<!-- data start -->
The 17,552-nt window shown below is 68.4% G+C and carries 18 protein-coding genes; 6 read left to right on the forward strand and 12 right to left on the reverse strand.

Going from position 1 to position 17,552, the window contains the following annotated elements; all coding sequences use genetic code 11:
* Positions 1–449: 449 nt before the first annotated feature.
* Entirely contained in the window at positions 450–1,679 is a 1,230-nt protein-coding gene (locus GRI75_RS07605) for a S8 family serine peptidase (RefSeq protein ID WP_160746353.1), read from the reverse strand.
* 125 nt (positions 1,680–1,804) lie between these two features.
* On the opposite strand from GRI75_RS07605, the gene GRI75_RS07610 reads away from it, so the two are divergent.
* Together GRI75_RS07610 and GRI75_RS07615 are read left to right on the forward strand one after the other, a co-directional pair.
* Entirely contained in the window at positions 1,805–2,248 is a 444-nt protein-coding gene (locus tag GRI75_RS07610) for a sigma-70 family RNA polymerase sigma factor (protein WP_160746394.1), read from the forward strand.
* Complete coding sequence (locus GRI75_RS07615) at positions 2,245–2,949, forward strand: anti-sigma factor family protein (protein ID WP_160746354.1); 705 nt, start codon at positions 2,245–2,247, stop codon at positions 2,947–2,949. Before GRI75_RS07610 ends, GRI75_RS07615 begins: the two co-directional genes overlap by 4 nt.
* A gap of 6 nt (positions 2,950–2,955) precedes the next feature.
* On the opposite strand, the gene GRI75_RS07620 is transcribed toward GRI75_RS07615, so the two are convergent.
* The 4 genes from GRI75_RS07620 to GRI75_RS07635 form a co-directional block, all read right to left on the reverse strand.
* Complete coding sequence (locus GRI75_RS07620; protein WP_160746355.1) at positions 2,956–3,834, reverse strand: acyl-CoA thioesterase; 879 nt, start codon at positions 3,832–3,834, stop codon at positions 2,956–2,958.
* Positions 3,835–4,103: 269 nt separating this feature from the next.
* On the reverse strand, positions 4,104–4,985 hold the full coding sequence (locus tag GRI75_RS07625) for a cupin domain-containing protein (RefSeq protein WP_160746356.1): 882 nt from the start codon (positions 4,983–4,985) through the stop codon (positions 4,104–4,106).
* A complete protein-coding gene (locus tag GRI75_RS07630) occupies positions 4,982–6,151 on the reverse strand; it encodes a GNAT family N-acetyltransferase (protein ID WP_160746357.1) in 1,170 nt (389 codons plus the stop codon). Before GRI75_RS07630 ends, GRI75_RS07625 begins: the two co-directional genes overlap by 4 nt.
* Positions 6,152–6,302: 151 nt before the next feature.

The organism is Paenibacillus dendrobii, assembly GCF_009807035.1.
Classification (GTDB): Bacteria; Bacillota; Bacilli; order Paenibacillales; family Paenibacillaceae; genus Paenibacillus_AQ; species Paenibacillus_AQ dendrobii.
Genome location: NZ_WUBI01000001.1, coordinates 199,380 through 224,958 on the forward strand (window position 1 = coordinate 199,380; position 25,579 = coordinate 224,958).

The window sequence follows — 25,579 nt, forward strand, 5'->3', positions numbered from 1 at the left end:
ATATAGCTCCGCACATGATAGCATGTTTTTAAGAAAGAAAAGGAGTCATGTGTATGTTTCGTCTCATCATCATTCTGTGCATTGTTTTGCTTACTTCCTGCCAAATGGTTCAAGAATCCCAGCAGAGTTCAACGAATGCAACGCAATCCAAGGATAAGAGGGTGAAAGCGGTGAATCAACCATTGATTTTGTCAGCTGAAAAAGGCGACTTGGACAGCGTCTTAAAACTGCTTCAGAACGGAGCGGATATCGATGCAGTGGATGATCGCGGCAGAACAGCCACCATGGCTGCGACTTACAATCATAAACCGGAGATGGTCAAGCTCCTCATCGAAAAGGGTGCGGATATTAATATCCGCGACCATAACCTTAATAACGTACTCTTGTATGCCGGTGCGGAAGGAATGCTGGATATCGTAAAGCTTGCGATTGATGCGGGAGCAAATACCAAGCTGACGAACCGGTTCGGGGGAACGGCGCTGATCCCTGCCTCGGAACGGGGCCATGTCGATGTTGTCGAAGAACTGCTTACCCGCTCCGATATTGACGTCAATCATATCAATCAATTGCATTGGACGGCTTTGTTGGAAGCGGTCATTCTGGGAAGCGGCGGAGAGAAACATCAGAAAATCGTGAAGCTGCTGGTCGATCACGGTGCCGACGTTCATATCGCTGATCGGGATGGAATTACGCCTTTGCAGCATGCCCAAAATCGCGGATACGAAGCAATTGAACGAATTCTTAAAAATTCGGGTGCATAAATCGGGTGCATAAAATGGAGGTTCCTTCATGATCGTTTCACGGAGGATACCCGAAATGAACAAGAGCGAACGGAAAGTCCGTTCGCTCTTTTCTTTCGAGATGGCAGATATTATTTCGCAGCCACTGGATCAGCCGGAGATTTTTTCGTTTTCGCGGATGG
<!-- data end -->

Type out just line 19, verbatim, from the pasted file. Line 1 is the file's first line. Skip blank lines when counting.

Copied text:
Classification (GTDB): Bacteria; Bacillota; Bacilli; order Paenibacillales; family Paenibacillaceae; genus Paenibacillus_AQ; species Paenibacillus_AQ dendrobii.